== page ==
Figure 2: Scotland and the rest of the UK’s residual trade unexplained by gravity equation
Source: Huang et al, 2021
How might Scottish independence affect border costs?
If Scotland were to become independent, there would be a new international border cutting across the UK. This would increase trade costs between Scotland and the rest of the UK.
Available evidence suggests that border costs would increase even if, following independence, Scotland and the rest of the UK maintain a common economic market comparable in scope to the EU’s single market (Santamaria et al, 2020).
It is highly uncertain how large the increase in border costs between Scotland and the rest of the UK would be. Economic studies of independence have assumed that border costs could increase by 15-30% if Scotland remains in a common market with the rest of the UK (Comerford and Rodriguez Mora, 2019; Huang et al, 2021). This is similar to the expected effects of Brexit on trade costs between the UK and the EU (Scottish Government, 2018; Bevington et al, 2019).
But the exact size of the cost increases is unknowable and would depend on what policies the Westminster and Holyrood governments were to adopt following an independence vote. In any event, it is likely that border costs within a common market between Scotland and the rest of the UK would only emerge slowly over a generation or more due to the gradual erosion of existing cultural, social and business ties.
How would border costs affect Scotland’s economy? Higher trade costs increase import prices and reduce export opportunities, leading to falls in economic output. Consequently, border costs would have a negative effect on the Scottish economy (all else remaining equal).
Putting a number on the size of these losses is an imprecise art, but researchers have estimated that the combination of Brexit and Scottish independence could reduce Scottish income per capita by between 6% and 9% (Huang et al, 2021). These numbers are two to three times worse for the Scottish economy than Brexit because Scotland is more reliant on trade with the rest of the UK than with the EU.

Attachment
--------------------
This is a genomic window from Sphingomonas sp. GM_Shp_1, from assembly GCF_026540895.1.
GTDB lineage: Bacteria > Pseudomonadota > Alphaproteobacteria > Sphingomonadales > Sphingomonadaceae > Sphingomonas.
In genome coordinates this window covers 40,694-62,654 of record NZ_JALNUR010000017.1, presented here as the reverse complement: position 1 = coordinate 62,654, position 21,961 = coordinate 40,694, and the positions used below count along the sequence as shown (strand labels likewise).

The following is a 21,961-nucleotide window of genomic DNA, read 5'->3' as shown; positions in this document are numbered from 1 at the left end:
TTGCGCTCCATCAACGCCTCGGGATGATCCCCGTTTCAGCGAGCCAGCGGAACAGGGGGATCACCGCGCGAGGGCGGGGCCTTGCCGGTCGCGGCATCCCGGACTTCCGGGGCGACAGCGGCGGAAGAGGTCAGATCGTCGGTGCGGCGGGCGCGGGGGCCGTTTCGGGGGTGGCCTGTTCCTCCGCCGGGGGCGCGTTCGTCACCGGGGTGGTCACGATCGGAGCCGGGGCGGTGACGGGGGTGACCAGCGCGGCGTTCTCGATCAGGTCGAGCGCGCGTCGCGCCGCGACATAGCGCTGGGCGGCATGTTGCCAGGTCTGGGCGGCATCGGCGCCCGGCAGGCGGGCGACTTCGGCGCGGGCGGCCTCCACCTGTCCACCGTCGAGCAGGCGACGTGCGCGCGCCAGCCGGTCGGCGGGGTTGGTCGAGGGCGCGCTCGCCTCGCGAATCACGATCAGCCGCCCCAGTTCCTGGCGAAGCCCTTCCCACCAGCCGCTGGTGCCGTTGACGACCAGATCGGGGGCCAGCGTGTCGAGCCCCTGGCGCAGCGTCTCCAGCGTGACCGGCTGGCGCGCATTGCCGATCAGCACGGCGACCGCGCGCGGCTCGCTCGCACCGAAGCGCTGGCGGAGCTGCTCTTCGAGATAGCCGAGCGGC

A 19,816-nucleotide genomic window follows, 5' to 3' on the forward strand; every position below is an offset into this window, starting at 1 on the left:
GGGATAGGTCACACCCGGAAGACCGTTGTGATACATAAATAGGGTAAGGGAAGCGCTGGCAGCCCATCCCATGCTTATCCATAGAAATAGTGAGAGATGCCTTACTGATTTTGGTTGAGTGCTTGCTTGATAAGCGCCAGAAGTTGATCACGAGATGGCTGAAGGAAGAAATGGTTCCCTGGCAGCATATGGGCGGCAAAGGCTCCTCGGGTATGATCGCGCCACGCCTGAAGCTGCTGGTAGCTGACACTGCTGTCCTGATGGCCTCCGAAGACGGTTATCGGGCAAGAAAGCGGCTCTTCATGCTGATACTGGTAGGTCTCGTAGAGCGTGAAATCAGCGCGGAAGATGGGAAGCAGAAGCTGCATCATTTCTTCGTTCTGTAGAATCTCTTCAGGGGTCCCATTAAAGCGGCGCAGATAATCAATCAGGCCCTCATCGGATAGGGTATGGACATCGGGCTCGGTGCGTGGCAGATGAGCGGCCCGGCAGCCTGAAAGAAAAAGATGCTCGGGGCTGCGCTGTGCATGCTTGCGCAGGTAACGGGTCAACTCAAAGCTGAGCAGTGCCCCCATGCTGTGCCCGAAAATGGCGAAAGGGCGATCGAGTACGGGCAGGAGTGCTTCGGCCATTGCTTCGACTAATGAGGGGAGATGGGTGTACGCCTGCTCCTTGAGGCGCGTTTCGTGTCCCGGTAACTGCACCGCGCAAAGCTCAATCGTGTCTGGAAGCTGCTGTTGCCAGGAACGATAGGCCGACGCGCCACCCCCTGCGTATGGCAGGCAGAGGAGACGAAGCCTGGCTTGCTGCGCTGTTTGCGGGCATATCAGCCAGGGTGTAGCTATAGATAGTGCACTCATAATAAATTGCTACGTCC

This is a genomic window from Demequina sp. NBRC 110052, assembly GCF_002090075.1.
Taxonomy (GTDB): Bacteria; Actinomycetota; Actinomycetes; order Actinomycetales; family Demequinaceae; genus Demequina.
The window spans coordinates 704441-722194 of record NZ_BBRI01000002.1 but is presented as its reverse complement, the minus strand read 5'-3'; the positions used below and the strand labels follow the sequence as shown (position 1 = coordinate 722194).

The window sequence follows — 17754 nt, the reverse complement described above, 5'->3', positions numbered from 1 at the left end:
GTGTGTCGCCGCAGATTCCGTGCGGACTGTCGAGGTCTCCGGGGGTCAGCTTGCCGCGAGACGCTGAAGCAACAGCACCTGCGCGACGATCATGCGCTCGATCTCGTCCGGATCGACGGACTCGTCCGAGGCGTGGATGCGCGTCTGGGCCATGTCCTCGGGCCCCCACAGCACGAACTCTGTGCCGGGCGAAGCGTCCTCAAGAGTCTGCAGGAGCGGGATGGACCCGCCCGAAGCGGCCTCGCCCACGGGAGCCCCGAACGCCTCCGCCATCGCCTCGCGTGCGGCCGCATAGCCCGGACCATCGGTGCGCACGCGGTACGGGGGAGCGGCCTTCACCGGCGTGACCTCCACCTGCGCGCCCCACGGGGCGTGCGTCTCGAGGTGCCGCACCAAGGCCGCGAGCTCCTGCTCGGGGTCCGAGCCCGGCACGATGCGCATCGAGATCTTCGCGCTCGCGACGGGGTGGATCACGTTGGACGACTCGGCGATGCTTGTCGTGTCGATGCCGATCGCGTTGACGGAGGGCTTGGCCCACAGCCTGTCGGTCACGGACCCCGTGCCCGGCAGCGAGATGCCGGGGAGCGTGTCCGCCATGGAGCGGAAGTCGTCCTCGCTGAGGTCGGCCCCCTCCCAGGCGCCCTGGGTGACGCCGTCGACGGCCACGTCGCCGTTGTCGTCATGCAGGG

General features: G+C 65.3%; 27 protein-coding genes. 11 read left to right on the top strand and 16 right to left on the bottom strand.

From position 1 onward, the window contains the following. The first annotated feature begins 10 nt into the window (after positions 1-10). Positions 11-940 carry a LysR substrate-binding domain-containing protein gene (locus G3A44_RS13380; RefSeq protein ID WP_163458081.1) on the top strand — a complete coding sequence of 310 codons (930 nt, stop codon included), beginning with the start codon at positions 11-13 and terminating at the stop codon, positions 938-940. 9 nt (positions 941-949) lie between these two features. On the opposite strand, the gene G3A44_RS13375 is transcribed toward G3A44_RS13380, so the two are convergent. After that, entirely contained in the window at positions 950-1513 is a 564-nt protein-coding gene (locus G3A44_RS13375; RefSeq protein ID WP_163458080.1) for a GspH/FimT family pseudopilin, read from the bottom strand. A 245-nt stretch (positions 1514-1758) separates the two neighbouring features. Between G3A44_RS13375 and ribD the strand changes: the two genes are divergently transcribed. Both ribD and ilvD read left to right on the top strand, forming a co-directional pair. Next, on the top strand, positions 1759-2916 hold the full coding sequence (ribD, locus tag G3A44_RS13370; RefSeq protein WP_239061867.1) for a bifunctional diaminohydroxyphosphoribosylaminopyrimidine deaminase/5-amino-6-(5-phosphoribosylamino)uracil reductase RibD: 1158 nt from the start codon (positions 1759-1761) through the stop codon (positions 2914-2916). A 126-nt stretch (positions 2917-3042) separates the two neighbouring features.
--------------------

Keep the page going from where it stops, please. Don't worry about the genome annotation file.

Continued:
It is important to remember that these estimates only consider the trade effects of independence. They do not take account of potential consequences of independence, such as changes in investment flows, immigration policy, fiscal transfers between Westminster and Holyrood, Scotland’s currency or divergence in other areas of economic policy.
Ireland’s experience shows that countries can successfully change their economic model following independence, but also that adjustment is a slow process.
Should an independent Scotland rejoin the EU?
After becoming independent, Scotland would face a choice over whether to rejoin the EU or to remain outside the EU in a common market with the rest of the UK. Could becoming a member of the EU offset the losses resulting from the introduction of a border with the rest of the UK?
Rejoining the EU would remove the customs and regulatory border between Scotland and the EU created by Brexit, and it would boost Scotland’s trade with Europe. But this benefit would require a ‘harder’ border with the rest of the UK.